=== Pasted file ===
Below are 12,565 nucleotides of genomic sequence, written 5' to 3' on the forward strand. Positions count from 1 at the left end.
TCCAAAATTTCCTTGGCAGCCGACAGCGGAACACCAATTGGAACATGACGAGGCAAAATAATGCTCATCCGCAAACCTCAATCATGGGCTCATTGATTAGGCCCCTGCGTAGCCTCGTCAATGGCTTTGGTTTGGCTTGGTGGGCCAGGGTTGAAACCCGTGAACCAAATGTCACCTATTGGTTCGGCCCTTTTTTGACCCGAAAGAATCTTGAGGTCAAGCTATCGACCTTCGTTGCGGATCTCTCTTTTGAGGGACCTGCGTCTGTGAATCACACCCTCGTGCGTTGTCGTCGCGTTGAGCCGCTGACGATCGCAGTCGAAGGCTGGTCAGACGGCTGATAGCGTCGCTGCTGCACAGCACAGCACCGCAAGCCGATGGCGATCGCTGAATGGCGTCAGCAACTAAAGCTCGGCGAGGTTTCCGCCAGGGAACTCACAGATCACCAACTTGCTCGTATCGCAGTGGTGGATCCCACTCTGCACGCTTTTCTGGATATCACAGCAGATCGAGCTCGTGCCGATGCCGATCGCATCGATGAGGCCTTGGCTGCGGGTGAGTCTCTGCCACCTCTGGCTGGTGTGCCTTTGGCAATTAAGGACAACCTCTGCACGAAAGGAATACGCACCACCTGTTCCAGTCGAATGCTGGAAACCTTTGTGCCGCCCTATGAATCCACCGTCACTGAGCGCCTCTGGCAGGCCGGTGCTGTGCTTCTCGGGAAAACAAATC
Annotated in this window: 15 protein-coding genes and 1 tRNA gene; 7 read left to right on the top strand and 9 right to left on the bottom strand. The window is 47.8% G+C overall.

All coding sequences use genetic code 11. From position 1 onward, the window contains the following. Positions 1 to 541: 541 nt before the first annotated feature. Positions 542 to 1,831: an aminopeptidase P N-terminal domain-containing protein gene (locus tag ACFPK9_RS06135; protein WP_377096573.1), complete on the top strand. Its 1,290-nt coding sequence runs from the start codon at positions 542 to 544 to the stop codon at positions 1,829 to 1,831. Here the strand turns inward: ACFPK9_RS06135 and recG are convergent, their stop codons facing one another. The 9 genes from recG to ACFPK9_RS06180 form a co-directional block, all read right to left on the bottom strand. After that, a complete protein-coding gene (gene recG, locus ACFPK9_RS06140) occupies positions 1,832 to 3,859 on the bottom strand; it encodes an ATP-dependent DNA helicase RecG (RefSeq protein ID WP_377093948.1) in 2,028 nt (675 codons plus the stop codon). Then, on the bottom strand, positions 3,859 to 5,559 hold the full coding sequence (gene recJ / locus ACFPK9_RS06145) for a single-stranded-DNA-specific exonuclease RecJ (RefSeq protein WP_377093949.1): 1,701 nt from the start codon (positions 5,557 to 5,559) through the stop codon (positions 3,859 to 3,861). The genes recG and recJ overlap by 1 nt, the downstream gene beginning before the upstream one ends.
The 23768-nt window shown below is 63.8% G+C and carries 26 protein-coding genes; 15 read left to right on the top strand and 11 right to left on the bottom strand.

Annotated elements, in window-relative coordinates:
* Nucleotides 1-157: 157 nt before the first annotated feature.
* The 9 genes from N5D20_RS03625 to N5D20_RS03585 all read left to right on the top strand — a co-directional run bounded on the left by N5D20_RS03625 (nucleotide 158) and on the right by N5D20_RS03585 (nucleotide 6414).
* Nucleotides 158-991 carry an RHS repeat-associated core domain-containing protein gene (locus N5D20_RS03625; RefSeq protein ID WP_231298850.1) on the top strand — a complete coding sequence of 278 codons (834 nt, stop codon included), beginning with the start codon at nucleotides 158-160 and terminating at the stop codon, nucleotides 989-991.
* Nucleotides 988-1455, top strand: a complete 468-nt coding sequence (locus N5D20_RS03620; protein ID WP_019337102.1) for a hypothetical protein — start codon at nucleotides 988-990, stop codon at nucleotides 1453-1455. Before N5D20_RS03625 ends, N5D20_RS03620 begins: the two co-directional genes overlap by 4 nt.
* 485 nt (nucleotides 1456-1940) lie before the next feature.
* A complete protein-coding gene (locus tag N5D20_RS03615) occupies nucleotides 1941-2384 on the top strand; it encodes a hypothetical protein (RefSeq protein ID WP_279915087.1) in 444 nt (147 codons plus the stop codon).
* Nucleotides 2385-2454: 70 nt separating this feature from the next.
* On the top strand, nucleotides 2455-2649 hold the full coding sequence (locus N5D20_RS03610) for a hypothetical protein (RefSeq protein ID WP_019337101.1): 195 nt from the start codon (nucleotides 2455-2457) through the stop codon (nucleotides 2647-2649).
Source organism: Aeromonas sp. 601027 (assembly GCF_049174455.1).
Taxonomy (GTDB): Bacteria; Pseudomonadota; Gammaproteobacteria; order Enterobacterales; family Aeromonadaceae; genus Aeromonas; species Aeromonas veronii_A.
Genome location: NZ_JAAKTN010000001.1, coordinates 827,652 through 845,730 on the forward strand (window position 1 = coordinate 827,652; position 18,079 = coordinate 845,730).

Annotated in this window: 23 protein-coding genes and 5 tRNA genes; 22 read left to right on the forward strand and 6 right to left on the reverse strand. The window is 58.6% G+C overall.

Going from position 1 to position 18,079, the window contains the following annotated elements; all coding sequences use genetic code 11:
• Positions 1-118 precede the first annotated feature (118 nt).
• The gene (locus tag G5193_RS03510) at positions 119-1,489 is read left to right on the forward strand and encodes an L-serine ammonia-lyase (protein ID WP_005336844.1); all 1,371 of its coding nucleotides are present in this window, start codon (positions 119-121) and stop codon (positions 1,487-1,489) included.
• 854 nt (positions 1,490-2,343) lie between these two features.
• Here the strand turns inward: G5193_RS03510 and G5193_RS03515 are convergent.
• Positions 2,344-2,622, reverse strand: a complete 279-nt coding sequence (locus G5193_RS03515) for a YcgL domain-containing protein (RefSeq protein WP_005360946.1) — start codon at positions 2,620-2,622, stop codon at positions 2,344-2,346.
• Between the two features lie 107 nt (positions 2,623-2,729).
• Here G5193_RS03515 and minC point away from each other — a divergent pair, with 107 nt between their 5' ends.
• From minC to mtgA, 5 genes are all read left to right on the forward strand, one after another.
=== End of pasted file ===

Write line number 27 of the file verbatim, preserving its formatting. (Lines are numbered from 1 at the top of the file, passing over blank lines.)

• From minC to mtgA, 5 genes are all read left to right on the forward strand, one after another.